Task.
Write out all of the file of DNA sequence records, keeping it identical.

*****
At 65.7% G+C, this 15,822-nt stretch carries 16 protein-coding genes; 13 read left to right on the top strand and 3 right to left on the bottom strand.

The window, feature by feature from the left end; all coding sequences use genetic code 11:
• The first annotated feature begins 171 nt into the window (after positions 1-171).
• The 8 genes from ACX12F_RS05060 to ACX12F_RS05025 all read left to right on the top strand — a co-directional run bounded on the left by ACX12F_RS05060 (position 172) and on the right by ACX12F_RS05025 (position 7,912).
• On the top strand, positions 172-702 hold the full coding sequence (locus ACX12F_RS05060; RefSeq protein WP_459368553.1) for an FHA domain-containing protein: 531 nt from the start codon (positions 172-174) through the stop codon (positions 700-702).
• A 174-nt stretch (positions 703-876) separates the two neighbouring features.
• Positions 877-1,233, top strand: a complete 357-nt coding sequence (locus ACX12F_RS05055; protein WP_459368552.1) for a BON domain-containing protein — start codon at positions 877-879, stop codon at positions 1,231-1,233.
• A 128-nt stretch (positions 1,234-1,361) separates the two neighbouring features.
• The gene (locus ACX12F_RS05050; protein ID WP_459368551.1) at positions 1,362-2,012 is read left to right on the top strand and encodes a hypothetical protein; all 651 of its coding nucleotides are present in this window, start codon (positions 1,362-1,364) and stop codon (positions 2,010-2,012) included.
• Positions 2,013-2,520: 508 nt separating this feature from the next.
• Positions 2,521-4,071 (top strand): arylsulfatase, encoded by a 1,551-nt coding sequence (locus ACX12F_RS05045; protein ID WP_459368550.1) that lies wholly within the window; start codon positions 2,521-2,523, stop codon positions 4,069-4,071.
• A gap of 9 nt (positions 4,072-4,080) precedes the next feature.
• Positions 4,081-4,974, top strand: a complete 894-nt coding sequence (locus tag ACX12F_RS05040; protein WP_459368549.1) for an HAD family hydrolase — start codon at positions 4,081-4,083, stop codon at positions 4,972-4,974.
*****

At 65.7% G+C, this 15,822-nt stretch carries 16 protein-coding genes; 13 read left to right on the top strand and 3 right to left on the bottom strand.

The window, feature by feature from the left end; all coding sequences use genetic code 11:
• The first annotated feature begins 171 nt into the window (after positions 1-171).
• The 8 genes from ACX12F_RS05060 to ACX12F_RS05025 all read left to right on the top strand — a co-directional run bounded on the left by ACX12F_RS05060 (position 172) and on the right by ACX12F_RS05025 (position 7,912).
• On the top strand, positions 172-702 hold the full coding sequence (locus ACX12F_RS05060; RefSeq protein WP_459368553.1) for an FHA domain-containing protein: 531 nt from the start codon (positions 172-174) through the stop codon (positions 700-702).
• A 174-nt stretch (positions 703-876) separates the two neighbouring features.
• Positions 877-1,233, top strand: a complete 357-nt coding sequence (locus ACX12F_RS05055; protein WP_459368552.1) for a BON domain-containing protein — start codon at positions 877-879, stop codon at positions 1,231-1,233.
• A 128-nt stretch (positions 1,234-1,361) separates the two neighbouring features.
• The gene (locus ACX12F_RS05050; protein ID WP_459368551.1) at positions 1,362-2,012 is read left to right on the top strand and encodes a hypothetical protein; all 651 of its coding nucleotides are present in this window, start codon (positions 1,362-1,364) and stop codon (positions 2,010-2,012) included.
• Positions 2,013-2,520: 508 nt separating this feature from the next.
• Positions 2,521-4,071 (top strand): arylsulfatase, encoded by a 1,551-nt coding sequence (locus ACX12F_RS05045; protein ID WP_459368550.1) that lies wholly within the window; start codon positions 2,521-2,523, stop codon positions 4,069-4,071.
• A gap of 9 nt (positions 4,072-4,080) precedes the next feature.
• Positions 4,081-4,974, top strand: a complete 894-nt coding sequence (locus tag ACX12F_RS05040; protein WP_459368549.1) for an HAD family hydrolase — start codon at positions 4,081-4,083, stop codon at positions 4,972-4,974.